Curmudgeon's Corner

cur-mud-geon: anyone who hates hypocrisy and pretense and has the temerity to say so; anyone with the habit of pointing out unpleasant facts in an engaging and humorous manner

Village Buzz - October 9th...

Germantown, Political, Quality of Life, Village Board, Village Buzz


JSOnline today carries an article by Tom Kertscher that begins, at least, to answer some questions that have been swirling in my mind for several weeks.  Rumors have been 'on the streets' since early-September to the effect that there had been turmoil within Village Hall.  This article points to a memorandum, written by Village Administrator Dave Schornack, that points to allegations by a village employee concerning sexual harassment supposedly involving Village President Tom Kempinski.

It seems there was sufficient impact in the allegations to warrant a special meeting of the Village Board on September 22nd, although that is supposition based on timing and the purpose declared for the 'closed meeting' being matters involving personnel.

The memo apparently indicates that the employee alleges her being tasked with personal work for Mr. Kempinski that included helping him apply for jobs.  All this supposedly happened on village time using village assets.

Forget, for the moment, that there were also supposedly sexual harassment elements included in the complaints made by the employee.  The simple accusation of the use of village employees for personal services on village time is sufficiently serious so as to warrant an open investigation.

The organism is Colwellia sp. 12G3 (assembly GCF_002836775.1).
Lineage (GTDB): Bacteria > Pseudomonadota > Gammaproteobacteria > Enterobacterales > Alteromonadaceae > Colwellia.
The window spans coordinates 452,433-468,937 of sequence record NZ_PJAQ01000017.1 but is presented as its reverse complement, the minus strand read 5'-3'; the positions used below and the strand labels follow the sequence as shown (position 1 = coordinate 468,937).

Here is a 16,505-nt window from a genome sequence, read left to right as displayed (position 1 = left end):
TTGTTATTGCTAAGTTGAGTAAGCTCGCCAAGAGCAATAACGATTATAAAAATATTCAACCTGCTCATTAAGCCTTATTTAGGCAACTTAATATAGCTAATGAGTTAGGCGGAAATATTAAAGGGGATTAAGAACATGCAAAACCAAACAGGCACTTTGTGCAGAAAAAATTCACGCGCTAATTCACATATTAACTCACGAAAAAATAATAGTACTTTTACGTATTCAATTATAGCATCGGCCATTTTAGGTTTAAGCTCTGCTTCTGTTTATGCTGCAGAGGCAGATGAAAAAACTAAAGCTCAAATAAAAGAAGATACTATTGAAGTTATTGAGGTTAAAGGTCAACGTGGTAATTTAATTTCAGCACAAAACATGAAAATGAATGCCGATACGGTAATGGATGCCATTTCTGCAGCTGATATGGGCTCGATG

There have been other suggestions of personal and/or non-village activities performed by staff on behalf of Mr. Kempinski.  One of these allegations centered on the Leadership Germantown project of Kempinski's that saw the Farmer's Market moved to The Livery in Rockfield.  That supposedly consumed some village employee time and materials.  The metal signage created to point people to The Livery was supposedly made by village employees using village equipment.

Individual allegations can usually be dismissed but the appearance of more than one or two such instances begs a public review.

Among the questions that arise is this:  If there was sufficient apparent substance to warrant the memo from Mr. Schornack, and he apparently felt that to be the case, and if there are other supposed situations where village resources were deployed on behalf of an individual, what else is there to be found in a detailed public audit?

If, as I suspect, some seek the resignation of Mr. Kempinski, the audit should be made anyway.  Citizens have a right to know about these allegations in light of this article and the disclosure of the memorandum that prompted it.

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